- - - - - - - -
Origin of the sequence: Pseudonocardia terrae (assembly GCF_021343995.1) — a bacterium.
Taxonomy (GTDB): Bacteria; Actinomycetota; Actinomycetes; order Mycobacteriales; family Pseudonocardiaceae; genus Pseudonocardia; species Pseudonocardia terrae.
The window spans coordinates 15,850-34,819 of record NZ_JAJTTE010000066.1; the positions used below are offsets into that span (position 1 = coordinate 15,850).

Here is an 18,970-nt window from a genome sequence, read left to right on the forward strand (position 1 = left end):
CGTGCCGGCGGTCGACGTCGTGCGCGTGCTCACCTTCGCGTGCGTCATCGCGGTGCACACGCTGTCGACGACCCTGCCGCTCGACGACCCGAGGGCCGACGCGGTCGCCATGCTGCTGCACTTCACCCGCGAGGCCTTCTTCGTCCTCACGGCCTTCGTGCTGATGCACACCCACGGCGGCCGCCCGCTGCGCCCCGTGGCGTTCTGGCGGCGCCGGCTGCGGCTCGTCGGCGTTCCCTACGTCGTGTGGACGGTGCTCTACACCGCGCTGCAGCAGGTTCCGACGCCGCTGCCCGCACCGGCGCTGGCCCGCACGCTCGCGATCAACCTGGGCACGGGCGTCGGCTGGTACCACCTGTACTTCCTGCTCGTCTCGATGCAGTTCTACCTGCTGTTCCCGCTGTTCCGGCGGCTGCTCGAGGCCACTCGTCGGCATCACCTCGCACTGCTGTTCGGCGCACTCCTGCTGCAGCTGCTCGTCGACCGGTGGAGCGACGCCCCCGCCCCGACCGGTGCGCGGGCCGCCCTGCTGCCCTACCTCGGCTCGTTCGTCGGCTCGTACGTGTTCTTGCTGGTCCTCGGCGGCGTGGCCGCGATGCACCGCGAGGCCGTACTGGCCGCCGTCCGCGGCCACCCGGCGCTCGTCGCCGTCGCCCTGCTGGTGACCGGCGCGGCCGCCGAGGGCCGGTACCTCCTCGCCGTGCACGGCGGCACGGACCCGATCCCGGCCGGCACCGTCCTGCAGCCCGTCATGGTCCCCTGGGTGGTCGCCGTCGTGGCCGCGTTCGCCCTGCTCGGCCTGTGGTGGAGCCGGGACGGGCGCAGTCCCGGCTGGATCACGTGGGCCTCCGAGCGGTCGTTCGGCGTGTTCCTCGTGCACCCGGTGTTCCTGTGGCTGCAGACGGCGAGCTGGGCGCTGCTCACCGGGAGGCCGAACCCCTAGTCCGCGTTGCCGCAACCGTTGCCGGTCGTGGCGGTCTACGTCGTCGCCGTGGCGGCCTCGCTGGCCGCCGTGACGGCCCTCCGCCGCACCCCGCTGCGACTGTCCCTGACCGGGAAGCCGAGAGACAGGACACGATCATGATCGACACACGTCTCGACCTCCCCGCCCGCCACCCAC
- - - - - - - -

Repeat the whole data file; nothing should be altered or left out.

Origin of the sequence: Pseudonocardia terrae (assembly GCF_021343995.1) — a bacterium.
Taxonomy (GTDB): Bacteria; Actinomycetota; Actinomycetes; order Mycobacteriales; family Pseudonocardiaceae; genus Pseudonocardia; species Pseudonocardia terrae.
The window spans coordinates 15,850-34,819 of record NZ_JAJTTE010000066.1; the positions used below are offsets into that span (position 1 = coordinate 15,850).

Here is an 18,970-nt window from a genome sequence, read left to right on the forward strand (position 1 = left end):
CGTGCCGGCGGTCGACGTCGTGCGCGTGCTCACCTTCGCGTGCGTCATCGCGGTGCACACGCTGTCGACGACCCTGCCGCTCGACGACCCGAGGGCCGACGCGGTCGCCATGCTGCTGCACTTCACCCGCGAGGCCTTCTTCGTCCTCACGGCCTTCGTGCTGATGCACACCCACGGCGGCCGCCCGCTGCGCCCCGTGGCGTTCTGGCGGCGCCGGCTGCGGCTCGTCGGCGTTCCCTACGTCGTGTGGACGGTGCTCTACACCGCGCTGCAGCAGGTTCCGACGCCGCTGCCCGCACCGGCGCTGGCCCGCACGCTCGCGATCAACCTGGGCACGGGCGTCGGCTGGTACCACCTGTACTTCCTGCTCGTCTCGATGCAGTTCTACCTGCTGTTCCCGCTGTTCCGGCGGCTGCTCGAGGCCACTCGTCGGCATCACCTCGCACTGCTGTTCGGCGCACTCCTGCTGCAGCTGCTCGTCGACCGGTGGAGCGACGCCCCCGCCCCGACCGGTGCGCGGGCCGCCCTGCTGCCCTACCTCGGCTCGTTCGTCGGCTCGTACGTGTTCTTGCTGGTCCTCGGCGGCGTGGCCGCGATGCACCGCGAGGCCGTACTGGCCGCCGTCCGCGGCCACCCGGCGCTCGTCGCCGTCGCCCTGCTGGTGACCGGCGCGGCCGCCGAGGGCCGGTACCTCCTCGCCGTGCACGGCGGCACGGACCCGATCCCGGCCGGCACCGTCCTGCAGCCCGTCATGGTCCCCTGGGTGGTCGCCGTCGTGGCCGCGTTCGCCCTGCTCGGCCTGTGGTGGAGCCGGGACGGGCGCAGTCCCGGCTGGATCACGTGGGCCTCCGAGCGGTCGTTCGGCGTGTTCCTCGTGCACCCGGTGTTCCTGTGGCTGCAGACGGCGAGCTGGGCGCTGCTCACCGGGAGGCCGAACCCCTAGTCCGCGTTGCCGCAACCGTTGCCGGTCGTGGCGGTCTACGTCGTCGCCGTGGCGGCCTCGCTGGCCGCCGTGACGGCCCTCCGCCGCACCCCGCTGCGACTGTCCCTGACCGGGAAGCCGAGAGACAGGACACGATCATGATCGACACACGTCTCGACCTCCCCGCCCGCCACCCAC